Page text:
Gregory Whitehead | Theater Critic's Choice | Chicago Reader

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Gregory Whitehead

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Sound artist Gregory Whitehead is as much elaborate prankster as impassioned explorer. Often working out of the German Horspiel radio-play tradition, Whitehead explores a wide range of topics and approaches. The short pieces on The Pleasure of Ruins and Other Castaways (Staalplaat/Korm Plastics), for example, make up a remarkable journey through speech--the liner notes assert "All voicings and vocalisms originated from inside Gregory Whitehead's own larynx." "The Problem With Bodies" takes the sentence "The problem with bodies is the reason for antibodies, and the problem with antibodies is nobody at all" as a vocal exercise: a droning elocutionist (Whitehead) instructs a pupil (also Whitehead) to repeat the phrase without using the tongue, then without opening the mouth, and finally without using the larynx, providing a witty examination of the physicality of language. On longer pieces Whitehead becomes a savvy and hilarious media critic a la Negativland. "Pressures of the Unspeakable" (from a collection of radio works called Radius #2 issued on What Next? Records) finds Whitehead in Sydney posing as an expert in scream therapy. The piece patches together Whitehead's appearances on radio call-in shows and amazing performances recorded on an answering machine he dubbed the "screamline." With callers ranging from babbling children to frustrated housewives to a man playing tapes of his sessions with a dominatrix, the work unwittingly captures "normal" people letting go of much more than a scream. On top of everything else, Whitehead embraces the naturally occurring distortion, decay, and interruption of radio and sound signals rather than weeding them out. During the past week he's led a workshop for a handful of Chicago artists; the result will be broadcast Tuesday on WHPK, 88.5 FM at 10 PM. He performs Friday at 8 PM at Randolph Street Gallery, 756 N. Milwaukee; 666-7737.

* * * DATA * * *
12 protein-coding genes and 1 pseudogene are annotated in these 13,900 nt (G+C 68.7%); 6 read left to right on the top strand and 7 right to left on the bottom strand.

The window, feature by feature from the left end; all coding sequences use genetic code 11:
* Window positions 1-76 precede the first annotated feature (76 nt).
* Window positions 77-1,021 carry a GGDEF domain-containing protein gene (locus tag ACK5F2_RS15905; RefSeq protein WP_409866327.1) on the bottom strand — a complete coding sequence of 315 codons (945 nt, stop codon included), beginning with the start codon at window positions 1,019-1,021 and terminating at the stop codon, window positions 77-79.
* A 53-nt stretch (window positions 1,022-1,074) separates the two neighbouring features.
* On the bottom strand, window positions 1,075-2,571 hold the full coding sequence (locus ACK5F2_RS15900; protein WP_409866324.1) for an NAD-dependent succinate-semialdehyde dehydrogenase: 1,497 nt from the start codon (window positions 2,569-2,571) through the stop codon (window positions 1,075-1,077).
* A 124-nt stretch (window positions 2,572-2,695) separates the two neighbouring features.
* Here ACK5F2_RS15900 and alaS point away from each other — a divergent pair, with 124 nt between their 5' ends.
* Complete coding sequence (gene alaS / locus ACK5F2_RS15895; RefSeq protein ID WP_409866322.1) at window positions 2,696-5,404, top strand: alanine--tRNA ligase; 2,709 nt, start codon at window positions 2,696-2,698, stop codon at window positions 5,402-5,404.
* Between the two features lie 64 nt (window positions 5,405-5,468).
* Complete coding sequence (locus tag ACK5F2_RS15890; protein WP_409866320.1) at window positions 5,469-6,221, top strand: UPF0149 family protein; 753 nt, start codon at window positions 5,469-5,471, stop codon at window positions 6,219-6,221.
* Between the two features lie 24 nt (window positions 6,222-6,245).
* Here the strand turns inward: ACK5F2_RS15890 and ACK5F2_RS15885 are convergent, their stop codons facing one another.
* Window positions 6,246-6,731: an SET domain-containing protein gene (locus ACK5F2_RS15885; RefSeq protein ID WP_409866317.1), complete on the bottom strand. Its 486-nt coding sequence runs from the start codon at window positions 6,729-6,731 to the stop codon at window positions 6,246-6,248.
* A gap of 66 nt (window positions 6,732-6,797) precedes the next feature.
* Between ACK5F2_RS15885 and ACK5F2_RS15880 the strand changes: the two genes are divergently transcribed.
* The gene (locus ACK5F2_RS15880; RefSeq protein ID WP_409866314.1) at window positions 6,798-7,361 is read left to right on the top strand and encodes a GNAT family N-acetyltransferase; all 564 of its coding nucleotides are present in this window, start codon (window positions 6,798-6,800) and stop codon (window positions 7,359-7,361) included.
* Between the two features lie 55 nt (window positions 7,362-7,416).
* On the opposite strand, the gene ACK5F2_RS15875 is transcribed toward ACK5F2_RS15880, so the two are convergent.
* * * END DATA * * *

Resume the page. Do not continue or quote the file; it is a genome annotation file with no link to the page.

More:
Art accompanying story in printed newspaper (not available in this archive): photo/Heidrun Lohr.

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